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Clinical trial begins for new vaccine
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The University of Minnesota Medical School is set to begin a Phase 3 COVID-19 clinical trial that will test the safety of an investigational vaccine called NVX-CoV2373. The vaccine was created by U.S. biotechnology company Novavax, Inc.
The clinical trial will take place through the University of Minnesota’s clinical research units, enrolling participants over the next two to three months with follow-up over the next two years.
This clinical trial will include representation from diverse populations most vulnerable to COVID-19 and will be distributed across race/ethnicity, age, and those living with co-morbidities. Participants will randomly receive either the vaccine or a placebo in two doses, 21 days apart.
"Father of mRNA" now works on nasal spray vaccine
In 1995, Washington University cancer biologist Dr. David Curiel was the first person to publish proof of concept that mRNA could work as a vaccine. That research was the foundation for the breakthrough vaccines developed by Pfizer and Moderna.
Now the interim CEO of St. Louis-based biotech firm Precision Virologics, Curiel is working on a nasal spray vaccine that uses an adenovirus instead of mRNA.
Curiel told St. Louis Magazine, “At a time when reports were coming out quickly, we showed not only that intranasal worked, but that it accomplished sterilizing immunity. It eradicated the virus from all of the upper respiratory tract.”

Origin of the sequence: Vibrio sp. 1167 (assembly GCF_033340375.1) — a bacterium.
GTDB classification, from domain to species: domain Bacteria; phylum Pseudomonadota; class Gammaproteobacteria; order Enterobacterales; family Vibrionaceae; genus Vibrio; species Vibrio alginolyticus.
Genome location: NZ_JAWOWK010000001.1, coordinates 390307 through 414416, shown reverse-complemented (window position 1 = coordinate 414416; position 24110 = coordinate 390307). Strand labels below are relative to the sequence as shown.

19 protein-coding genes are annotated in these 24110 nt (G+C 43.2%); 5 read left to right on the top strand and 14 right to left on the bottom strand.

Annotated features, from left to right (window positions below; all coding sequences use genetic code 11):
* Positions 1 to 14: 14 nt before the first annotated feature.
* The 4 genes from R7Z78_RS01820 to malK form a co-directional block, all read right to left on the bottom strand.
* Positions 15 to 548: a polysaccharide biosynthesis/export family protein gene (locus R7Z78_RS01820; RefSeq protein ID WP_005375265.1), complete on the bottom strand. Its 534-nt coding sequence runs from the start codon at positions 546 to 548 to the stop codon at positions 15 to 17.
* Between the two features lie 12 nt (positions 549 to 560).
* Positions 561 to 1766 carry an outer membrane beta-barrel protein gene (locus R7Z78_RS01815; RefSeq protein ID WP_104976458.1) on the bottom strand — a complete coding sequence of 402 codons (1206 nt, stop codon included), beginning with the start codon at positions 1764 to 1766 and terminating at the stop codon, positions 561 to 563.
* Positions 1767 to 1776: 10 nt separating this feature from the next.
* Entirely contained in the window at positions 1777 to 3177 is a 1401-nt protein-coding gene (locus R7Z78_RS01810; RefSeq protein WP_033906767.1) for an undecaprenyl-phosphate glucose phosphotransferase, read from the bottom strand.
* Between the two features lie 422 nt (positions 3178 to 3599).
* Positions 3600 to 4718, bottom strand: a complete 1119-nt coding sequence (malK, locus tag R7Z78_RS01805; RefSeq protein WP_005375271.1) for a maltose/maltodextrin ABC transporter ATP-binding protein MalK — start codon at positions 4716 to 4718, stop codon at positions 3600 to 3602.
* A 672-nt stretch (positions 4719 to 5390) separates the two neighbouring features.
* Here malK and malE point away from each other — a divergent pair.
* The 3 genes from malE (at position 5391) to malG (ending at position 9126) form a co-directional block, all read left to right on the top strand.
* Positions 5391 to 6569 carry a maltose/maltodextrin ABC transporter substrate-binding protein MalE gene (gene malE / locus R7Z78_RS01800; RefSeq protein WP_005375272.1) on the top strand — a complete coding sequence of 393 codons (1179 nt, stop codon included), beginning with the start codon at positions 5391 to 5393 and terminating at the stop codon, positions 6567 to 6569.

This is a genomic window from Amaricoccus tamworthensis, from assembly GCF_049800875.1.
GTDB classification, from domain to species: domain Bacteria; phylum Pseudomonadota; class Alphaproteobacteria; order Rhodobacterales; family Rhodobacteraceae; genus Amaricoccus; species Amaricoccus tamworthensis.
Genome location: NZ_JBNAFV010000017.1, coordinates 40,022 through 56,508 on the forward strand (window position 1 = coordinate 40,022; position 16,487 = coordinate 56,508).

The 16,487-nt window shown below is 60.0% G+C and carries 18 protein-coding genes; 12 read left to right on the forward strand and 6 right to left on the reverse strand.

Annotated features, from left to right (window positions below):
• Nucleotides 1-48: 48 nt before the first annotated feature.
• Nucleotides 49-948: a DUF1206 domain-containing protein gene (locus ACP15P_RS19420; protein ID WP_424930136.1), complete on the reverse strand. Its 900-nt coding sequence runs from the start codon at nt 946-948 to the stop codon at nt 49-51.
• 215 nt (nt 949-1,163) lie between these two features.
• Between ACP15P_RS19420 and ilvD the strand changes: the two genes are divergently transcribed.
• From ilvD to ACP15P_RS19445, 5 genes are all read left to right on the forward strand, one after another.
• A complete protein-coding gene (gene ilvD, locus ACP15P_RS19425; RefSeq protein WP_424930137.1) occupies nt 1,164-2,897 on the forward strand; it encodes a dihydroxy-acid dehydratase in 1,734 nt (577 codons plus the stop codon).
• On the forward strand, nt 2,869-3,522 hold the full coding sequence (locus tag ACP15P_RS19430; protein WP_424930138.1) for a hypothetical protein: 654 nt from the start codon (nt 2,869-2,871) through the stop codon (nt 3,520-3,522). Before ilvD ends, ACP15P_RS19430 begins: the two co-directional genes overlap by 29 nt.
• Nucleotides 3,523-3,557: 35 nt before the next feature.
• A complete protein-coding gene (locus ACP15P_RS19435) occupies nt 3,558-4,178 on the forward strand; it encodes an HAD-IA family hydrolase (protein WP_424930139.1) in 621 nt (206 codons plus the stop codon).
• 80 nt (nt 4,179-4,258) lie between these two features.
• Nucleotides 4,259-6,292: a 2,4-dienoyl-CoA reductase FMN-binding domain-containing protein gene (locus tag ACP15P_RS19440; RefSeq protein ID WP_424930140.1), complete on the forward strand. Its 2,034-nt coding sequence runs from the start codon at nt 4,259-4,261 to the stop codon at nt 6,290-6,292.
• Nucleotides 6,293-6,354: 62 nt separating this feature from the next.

A set of clinical trials coordinated in part by the University of Pittsburgh has found that blood thinners could help reduce the need for vital organ support and ventilation in patients hospitalized for COVID-19.
The clinical trials, co-led by Pitt physician-scientist Matthew D. Neal, the Roberta G. Simmons Associate Professor of Surgery, involved 300 hospitals across five continents. The trials were conducted with moderately ill patients who are not in intensive care and who did not receive organ support, such as mechanical ventilation, at trial enrollment.
It is normal procedure for patients hospitalized with COVID-19 to receive a low dose of a blood thinner to prevent blood clots, but the researchers set out to determine if increased doses could be beneficial to patients and become the standard of care.
Interim results bear out that full doses of blood thinners—in addition to being safe—were superior to the doses normally given to prevent blood clots in hospitalized patients.
Researchers at the University of Kansas Medical Center are testing two new monoclonal antibody treatments for outpatients with COVID-19. This is in an effort to decrease hospitalizations and symptoms particularly in older people and in those with underlying conditions.
The principal investigator for the trials will be Mario Castro, MD, MPH, vice chair of clinical and translational research in the Department of Internal Medicine, and a pulmonologist at the University of Kansas School of Medicine. Castro told KU Medical Center News that, "These treatments may represent an opportunity to block the progression of the disease, which for some people has serious side effects, including lung fibrosis, strokes, heart failure, profound fatigue and long-term neurological damage."
Trials are open to those over 60 or those under 60 who are smokers or who have obesity, high blood pressure, active cancer, chronic lung disease, kidney or liver disease, or who are immunocompromised due to chronic illness or cancer treatments.
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